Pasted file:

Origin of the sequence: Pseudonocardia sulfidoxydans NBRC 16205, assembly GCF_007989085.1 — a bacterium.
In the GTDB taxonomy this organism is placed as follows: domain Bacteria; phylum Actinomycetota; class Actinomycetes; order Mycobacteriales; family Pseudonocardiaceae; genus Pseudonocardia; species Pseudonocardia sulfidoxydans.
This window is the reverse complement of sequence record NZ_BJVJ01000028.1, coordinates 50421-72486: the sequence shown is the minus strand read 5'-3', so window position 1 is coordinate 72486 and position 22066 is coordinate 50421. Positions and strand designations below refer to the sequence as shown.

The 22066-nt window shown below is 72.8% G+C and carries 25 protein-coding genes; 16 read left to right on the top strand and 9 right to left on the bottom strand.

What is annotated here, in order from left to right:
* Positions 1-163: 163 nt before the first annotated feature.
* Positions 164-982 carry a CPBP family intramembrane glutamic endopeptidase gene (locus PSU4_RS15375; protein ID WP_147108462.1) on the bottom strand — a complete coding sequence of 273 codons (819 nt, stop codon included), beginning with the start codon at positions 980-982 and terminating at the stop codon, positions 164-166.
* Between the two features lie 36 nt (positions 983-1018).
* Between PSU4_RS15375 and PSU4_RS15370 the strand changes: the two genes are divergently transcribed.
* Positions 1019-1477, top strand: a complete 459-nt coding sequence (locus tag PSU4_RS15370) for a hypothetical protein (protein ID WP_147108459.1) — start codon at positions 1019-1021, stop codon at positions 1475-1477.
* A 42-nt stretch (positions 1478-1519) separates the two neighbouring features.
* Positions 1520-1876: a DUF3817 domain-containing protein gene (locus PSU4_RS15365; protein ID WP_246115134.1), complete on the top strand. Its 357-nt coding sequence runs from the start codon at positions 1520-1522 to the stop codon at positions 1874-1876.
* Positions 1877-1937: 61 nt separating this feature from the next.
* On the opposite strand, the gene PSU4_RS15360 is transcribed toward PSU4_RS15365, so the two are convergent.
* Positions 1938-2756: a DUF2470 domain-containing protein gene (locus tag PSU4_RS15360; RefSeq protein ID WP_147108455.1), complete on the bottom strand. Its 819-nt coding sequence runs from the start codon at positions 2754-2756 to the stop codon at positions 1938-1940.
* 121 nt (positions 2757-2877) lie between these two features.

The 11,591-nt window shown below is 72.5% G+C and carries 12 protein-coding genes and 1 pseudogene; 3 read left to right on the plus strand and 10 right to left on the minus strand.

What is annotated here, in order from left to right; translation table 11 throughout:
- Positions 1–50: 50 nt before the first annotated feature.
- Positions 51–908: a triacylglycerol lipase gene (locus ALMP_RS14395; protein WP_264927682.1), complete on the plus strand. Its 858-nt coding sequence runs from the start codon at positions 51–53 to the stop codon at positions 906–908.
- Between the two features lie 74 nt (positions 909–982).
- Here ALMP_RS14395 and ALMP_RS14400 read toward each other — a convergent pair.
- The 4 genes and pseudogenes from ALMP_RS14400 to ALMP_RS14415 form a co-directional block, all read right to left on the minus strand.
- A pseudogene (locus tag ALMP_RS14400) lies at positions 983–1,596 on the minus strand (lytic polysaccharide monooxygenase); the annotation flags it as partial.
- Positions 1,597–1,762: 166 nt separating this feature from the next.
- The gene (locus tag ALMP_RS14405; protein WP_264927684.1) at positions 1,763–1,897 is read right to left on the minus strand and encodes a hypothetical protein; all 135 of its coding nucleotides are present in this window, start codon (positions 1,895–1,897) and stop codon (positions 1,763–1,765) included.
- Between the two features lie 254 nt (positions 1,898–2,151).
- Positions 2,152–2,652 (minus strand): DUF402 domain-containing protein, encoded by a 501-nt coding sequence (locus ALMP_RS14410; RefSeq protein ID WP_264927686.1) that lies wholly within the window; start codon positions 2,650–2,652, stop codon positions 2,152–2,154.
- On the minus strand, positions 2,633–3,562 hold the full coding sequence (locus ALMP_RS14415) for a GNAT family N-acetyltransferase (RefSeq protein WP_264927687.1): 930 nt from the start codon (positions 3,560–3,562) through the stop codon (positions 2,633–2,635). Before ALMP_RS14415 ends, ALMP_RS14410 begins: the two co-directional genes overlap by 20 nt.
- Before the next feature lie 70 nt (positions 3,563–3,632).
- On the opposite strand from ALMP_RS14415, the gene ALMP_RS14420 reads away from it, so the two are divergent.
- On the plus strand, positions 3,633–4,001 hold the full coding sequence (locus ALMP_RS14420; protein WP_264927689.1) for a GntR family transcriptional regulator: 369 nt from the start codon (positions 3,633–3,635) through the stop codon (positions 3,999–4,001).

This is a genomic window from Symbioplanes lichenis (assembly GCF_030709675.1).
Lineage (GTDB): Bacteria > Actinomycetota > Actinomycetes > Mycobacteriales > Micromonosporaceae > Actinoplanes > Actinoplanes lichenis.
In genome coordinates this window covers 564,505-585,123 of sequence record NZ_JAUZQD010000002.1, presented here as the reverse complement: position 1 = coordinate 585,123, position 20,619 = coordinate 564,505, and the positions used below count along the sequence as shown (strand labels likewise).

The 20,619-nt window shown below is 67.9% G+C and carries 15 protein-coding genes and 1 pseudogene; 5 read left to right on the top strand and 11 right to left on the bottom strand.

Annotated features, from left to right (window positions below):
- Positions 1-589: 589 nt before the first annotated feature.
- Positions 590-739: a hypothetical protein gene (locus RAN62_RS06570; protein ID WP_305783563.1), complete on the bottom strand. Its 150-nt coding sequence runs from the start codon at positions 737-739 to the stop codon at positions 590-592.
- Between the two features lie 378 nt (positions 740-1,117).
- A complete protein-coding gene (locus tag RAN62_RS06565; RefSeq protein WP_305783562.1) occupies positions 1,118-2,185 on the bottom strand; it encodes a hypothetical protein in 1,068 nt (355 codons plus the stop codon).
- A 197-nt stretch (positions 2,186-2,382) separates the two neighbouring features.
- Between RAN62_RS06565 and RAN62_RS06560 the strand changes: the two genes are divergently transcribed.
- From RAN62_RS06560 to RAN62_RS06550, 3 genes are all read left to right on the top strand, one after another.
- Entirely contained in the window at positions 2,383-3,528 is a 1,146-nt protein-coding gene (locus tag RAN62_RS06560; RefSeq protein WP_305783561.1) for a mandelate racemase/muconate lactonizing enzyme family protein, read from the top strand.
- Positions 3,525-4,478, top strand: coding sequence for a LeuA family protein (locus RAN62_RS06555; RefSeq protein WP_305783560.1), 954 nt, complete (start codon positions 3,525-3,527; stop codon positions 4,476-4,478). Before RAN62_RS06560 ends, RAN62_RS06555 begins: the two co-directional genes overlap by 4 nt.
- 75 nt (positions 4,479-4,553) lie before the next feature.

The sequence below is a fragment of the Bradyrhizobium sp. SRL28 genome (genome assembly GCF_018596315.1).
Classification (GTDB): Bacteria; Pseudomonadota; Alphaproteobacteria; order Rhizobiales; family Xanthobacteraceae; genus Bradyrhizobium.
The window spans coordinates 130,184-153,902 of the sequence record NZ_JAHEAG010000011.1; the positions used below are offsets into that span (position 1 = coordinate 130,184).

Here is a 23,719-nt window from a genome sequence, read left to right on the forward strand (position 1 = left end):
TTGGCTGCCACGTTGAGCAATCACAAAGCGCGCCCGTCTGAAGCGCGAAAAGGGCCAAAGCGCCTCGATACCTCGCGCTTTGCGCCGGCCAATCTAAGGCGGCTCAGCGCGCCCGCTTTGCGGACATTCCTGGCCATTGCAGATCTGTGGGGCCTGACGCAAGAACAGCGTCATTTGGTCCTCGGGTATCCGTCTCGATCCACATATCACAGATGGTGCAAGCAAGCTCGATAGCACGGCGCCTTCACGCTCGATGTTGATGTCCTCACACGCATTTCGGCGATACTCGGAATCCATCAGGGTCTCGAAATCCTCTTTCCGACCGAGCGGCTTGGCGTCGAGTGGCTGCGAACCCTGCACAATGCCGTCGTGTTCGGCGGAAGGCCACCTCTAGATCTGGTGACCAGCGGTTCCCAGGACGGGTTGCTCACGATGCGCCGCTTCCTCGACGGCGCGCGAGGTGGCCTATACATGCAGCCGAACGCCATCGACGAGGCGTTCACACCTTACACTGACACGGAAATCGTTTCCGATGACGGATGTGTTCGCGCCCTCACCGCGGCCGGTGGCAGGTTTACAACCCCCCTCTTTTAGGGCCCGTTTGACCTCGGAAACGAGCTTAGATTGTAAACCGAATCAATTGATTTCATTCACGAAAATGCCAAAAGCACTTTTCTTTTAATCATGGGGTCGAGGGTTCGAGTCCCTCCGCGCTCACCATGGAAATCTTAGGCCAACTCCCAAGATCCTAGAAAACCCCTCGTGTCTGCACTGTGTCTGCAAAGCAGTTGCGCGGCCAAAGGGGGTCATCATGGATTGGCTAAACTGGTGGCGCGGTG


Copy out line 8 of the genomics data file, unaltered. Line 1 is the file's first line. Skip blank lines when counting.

* Between the two features lie 36 nt (positions 983-1018).